If there's anything on the list that you're not incorporating in your job search, consider giving it a try. Given the job market, it makes sense to include as many different job hunting initiatives as possible in your job search.
Do you have a job search strategy that worked really well for you? Add your job search tip to the list.
Best Job Search Tips
Use Your Cover Letter to Your Advantage. Your cover letter is particularly important. It's the job searcher's opportunity to help the potential employer see that the applicant's skills and experience match what the employer seeks. In the current economic climate, with the scarcity of jobs, a well-written cover letter distinguishes your application.
Susan Heathfield, About.com Guide to Human Resources
Get on Twitter. Use Twitter to demonstrate your professional expertise and draw the attention of people in your industry who will want to hire you. At the same time, actively reach out to those kinds of people by following and networking with industry recruiters and other insiders.
Jacob Share, Job Search Expert and creator of JobMob
Build or Enhance Your Personal Brand. My recommendation to all job seekers would be to focus on building, or enhancing, their personal brand. Attract potential employers to you rather than reaching out to them. That puts job seekers in a much better negotiating position that the reverse, even in a tough economy.
Susan Joyce, President and Editor/Publisher of Job-Hunt.org
Don't be Hunter... Become the Hunted. Hire a personal branding consultant to manage your professional identity such that you become a high priority target for headhunters, recruiters, and HR representatives. Don't fall prey to herd mentality and become just one of many who post resumes online and respond to cold ads. If you manage your personal brand properly you will develop a constant stream of inbound inquiries with regard to new opportunities.
Mike Myatt, CEO Coach, N2growth
Google Yourself. Put positive and branded professional content under your name and Google yourself everyday.
Maor Kaplanski, Personal eBrand & ORM expert, Israel
Start a Blog. It's a fact that companies and organizations are employing social media in the recruiting process, especially to reach their most elusive demographic - Generation Y. To stand out online, you're going to need more than a Facebook or LinkedIn account. So start a blog. Bloggers are the Internet's thought leaders. If you can establish yourself as an online authority in your field, you're a step ahead of other online candidates who are doing the bare minimum.
Ryan Paugh, cofounder, Brazen Careerist, Inc.
Think Outside and Inside the Box. Think outside and inside the Box (that computer screen in front of you, that is). In other words, you need to diversify the way you market yourself, whether it's online at job boards, or at social network sites like Twitter or LinkedIn; or offline at campus recruitment opportunities, job fairs, networking events in your field, or spreading the word to friends. The more ways in which you get the word out that you're looking, the more potential jobs you'll hear about.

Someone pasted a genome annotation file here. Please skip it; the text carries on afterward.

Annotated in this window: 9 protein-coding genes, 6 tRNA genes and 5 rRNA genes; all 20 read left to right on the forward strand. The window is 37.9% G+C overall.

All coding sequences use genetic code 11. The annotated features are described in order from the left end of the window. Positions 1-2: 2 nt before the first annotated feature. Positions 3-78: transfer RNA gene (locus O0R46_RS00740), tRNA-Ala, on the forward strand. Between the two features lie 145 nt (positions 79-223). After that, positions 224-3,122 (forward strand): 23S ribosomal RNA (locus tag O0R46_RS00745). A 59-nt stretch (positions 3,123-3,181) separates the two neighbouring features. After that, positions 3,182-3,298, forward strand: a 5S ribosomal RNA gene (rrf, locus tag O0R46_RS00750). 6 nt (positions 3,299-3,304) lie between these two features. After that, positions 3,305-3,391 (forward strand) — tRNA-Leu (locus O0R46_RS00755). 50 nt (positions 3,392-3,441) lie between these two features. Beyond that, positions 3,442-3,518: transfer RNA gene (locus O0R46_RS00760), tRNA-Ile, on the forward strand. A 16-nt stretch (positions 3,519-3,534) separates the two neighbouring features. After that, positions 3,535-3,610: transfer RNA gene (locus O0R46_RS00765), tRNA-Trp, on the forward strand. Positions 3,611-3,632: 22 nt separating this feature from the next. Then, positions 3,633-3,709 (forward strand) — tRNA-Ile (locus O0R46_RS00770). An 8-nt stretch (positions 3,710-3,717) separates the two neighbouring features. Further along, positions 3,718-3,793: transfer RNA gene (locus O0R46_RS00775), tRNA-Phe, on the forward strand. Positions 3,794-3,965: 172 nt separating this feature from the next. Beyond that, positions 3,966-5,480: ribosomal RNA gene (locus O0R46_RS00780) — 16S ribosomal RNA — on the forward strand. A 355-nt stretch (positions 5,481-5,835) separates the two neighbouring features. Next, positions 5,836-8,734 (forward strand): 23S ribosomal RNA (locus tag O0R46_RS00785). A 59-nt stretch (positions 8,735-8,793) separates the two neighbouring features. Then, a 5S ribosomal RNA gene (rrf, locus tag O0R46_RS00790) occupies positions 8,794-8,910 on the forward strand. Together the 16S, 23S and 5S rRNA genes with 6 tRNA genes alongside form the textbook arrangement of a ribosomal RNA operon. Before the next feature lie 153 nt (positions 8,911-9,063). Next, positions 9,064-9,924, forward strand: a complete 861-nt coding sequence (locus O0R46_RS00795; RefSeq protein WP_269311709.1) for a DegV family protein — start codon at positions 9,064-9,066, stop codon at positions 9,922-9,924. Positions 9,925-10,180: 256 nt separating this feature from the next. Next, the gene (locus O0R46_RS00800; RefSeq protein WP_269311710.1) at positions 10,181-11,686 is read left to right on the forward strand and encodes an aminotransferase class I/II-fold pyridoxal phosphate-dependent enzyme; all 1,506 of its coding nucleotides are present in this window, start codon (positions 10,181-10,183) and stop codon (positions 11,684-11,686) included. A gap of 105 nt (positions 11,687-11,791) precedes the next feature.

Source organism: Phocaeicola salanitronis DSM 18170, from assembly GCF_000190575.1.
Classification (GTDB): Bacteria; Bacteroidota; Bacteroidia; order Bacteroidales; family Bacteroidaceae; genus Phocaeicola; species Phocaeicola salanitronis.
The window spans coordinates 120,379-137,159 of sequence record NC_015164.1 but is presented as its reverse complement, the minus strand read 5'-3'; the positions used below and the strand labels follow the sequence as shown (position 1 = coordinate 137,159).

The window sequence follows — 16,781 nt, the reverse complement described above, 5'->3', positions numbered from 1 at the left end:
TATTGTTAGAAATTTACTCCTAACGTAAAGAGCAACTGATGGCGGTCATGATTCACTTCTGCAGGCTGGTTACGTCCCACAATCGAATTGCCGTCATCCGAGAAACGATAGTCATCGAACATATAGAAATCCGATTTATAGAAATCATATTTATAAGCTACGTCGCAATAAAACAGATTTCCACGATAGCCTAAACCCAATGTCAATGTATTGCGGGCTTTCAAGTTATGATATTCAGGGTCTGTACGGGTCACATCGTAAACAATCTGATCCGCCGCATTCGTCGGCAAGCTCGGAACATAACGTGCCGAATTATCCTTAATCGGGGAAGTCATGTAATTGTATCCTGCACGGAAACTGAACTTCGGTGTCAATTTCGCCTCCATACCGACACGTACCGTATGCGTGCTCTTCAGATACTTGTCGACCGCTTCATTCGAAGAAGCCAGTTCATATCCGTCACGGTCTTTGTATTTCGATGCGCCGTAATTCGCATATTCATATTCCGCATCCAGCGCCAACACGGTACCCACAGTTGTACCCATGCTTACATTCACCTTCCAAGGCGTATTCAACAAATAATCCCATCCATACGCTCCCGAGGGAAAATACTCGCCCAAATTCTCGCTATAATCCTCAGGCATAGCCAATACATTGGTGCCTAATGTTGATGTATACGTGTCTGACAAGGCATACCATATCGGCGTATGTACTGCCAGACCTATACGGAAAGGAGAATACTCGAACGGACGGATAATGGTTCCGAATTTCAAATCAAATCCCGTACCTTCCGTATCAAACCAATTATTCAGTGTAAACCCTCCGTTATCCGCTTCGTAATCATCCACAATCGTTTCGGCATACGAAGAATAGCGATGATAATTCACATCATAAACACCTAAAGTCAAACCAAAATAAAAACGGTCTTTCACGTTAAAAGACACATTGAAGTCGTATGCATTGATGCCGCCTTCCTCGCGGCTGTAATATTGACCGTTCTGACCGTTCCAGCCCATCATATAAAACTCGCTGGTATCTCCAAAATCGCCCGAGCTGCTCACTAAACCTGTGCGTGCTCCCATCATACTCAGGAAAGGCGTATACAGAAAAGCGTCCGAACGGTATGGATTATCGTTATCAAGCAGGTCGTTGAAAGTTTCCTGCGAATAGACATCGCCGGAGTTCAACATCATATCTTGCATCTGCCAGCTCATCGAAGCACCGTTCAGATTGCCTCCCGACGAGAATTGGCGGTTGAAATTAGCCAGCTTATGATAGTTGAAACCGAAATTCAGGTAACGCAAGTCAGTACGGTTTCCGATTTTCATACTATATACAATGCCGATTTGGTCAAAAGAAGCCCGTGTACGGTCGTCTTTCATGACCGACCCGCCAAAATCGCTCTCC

Dawn Papandrea, managing editor of The CollegeBound Network, and blogger at CollegeSurfing.com/blog
Rely on Your Professional Network to try and get inside information for future openings or current openings. Of course if you have a LinkedIn profile you will want to ensure your profile is up-to-date and is robust, fully completed, and full of industry keywords that draw attention to your skills and accomplishments. Highlight areas where you can provide added value if you were to be hired.
Linda, Reeder, Training Specialist, LinkedIn
Create a Digital Resume . Hiring managers are looking for validation of skills. A digital resume allows you to incorporate rich-media portfolio items alongside more traditional, text-based resume content. In today's world it is a good idea to establish a professional online profile for consistent presentation of your personal brand that you can link to from anywhere you have a digital footprint - email signature, Facebook, LinkedIn, blog, company website bio, etc. At VisualCV.com you can build (for free) an online resume that you can have public or private that will help you stand out in your job search.
Pierce Resler, Director of Marketing, VisualCV
Use Keywords. Analyze job postings for keywords and incorporate them in your resume. Review at least 6 to 8 job postings in their field to find keywords that appear consistently in these postings. This gives job seekers a good idea of what skills hiring managers are looking for. These are also likely to be the keywords that hiring managers search for when going through their database of resumes. Incorporating these keywords into your resume increases the chances of your resume being seen by a hiring manager.
Cheryl Palmer, Certified Executive Career Coach, Call to Career
Give to Get. The karma of the job search says "What goes around, comes around." If you want to receive something, first you must give something. Freely give your time and talent to others. Give without expectation of getting anything back.
Terrence Seamon, Learning and Organization Development Consultant
Expand your Job Search Resources. Job boards and networks are fantastic - also contact your alumni office, placement office at your college/university, industry associations, professional organizations, read trade journals - all can be great resources for your job search.
Elaine Basham, Partner, The Resume Group
Stay Positive. While there may be times when the job search will leave you feeling frustrated, don't ever give in to negative feelings or let them derail you from your professional goals! The key is to be with someone who is going to reinforce your efforts and give you encouragement and suggestions. This is not the time to be around people who complain or who have a negative outlook.
Laura Zurowski, Director of Outreach, Marist College